Contractors serving the housing market are in the best position to weather 2021, according Ed Sullivan, Portland Cement Association senior vice president and chief economist.
While unemployment is up, Sullivan says that many of the demographic sectors that are buying homes are less affected. “Housing starts are expected to reach 1.3 million this year and 1.4 million next year,” Sullivan says, speaking in video remarks that outlined PCA’s fall forecast. “Among the three sectors—residential, nonresidential and public construction—housing will be the steadiest and strongest performer throughout the near term cycle.”
Consumer sentiment—which accounts for two-thirds of all economic activity—is hinging on how COVID-19 infections play out this year and next, Sullivan says.
“The longer this goes on, the more stress it puts on small business, which will be a fundamental ingredient in terms of the growth rate of the recovery,” Sullivan says.
This in turn is one of the many factors accelerating the decline of the nonresidential market, which is also being buffeted by vacancy rates and the growing reluctance of bankers to lend to commercial real estate. Sullivan says he doesn’t see these impacts unwinding until perhaps 2022.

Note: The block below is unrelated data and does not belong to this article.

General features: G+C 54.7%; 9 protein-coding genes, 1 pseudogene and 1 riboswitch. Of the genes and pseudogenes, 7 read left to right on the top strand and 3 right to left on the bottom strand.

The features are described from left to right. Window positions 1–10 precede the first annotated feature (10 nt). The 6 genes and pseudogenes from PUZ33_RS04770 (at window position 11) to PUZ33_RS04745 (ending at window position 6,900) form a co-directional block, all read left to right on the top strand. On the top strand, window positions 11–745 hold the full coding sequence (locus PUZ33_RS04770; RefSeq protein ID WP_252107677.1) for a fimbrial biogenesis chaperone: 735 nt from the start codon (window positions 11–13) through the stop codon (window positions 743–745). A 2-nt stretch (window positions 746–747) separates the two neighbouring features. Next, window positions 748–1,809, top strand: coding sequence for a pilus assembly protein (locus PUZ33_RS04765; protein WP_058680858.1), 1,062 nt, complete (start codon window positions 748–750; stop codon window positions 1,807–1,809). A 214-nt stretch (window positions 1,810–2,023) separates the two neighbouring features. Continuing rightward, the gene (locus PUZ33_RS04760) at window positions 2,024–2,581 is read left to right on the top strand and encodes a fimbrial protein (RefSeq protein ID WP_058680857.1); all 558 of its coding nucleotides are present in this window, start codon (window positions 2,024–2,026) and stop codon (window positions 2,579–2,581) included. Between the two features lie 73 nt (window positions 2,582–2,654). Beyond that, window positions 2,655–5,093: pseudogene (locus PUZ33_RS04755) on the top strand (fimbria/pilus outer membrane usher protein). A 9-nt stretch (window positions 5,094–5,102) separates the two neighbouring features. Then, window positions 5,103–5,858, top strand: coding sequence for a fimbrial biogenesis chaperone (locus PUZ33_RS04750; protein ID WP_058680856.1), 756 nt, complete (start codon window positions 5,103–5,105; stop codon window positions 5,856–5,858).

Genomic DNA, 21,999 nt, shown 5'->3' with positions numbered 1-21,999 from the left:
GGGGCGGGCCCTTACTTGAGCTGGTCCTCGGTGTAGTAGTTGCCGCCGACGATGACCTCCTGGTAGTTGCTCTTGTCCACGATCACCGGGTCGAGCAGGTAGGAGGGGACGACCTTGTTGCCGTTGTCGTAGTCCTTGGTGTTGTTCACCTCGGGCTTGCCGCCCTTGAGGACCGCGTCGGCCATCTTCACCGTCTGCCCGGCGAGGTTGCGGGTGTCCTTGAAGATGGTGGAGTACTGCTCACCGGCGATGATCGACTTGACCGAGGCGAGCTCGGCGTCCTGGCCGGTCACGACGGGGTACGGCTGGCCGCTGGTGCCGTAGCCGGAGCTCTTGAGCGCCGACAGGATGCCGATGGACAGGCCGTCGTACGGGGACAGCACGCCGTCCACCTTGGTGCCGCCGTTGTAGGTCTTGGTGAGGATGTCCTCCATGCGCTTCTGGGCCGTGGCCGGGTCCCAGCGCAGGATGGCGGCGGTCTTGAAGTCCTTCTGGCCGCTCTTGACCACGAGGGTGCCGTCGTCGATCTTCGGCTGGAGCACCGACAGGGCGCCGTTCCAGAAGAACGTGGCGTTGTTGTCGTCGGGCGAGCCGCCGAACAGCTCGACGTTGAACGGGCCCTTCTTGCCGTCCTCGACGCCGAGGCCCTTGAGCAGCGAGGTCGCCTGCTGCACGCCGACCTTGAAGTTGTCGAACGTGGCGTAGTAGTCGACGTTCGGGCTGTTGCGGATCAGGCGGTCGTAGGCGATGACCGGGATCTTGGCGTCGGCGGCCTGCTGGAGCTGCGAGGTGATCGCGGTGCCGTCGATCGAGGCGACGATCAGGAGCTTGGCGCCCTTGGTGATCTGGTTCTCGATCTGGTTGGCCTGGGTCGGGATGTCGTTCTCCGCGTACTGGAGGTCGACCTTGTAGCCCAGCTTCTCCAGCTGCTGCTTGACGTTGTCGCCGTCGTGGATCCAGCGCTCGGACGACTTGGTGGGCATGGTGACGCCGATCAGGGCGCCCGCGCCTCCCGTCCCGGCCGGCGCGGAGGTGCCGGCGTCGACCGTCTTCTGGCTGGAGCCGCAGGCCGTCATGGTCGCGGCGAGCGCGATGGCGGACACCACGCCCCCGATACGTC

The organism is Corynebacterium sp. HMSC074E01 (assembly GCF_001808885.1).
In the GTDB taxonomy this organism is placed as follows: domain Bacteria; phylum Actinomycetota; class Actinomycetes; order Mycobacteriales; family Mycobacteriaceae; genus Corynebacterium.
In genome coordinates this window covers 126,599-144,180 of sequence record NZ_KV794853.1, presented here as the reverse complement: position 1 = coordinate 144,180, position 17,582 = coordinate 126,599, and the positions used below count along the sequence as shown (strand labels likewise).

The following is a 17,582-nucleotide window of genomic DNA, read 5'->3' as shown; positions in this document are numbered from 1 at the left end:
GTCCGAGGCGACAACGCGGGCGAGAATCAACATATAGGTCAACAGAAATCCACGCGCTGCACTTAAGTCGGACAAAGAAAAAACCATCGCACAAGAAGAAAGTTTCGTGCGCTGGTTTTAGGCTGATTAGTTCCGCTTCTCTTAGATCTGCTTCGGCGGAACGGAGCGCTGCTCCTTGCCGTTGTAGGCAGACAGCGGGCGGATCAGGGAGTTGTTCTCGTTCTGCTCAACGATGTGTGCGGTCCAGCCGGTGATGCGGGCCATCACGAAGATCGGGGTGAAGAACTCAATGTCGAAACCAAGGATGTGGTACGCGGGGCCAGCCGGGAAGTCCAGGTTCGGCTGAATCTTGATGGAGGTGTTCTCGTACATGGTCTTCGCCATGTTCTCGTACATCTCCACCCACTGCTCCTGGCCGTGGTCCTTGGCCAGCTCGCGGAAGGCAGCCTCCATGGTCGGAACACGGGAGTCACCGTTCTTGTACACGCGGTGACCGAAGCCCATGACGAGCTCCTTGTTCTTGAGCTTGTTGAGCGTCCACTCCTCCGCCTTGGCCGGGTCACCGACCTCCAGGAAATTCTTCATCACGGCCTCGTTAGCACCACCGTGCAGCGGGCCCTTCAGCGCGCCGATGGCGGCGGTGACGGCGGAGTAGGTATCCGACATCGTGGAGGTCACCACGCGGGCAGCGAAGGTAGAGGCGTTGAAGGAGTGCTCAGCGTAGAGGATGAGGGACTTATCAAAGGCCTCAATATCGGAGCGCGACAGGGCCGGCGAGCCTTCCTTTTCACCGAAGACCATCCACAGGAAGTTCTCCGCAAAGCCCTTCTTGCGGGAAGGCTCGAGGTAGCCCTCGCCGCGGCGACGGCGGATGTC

“The largest cement consumption declines will occur in retail, hotel and office markets,” Sullivan says.
Public construction represents another area of risk. “There have been tremendous disruptions in state revenue collections,” Sullivan says. “It gets a little bit better next year, but it’s still bad.”
PCA forecasts cement consumption will see a modest decline in 2020 and 2021, lessening by 1.5 percent for the remainder of 2020 and 0.9 percent in 2021. This forecast is based on the weighted average of three economic scenarios, all assuming a significant increase in COVID-19 infections in the fourth quarter.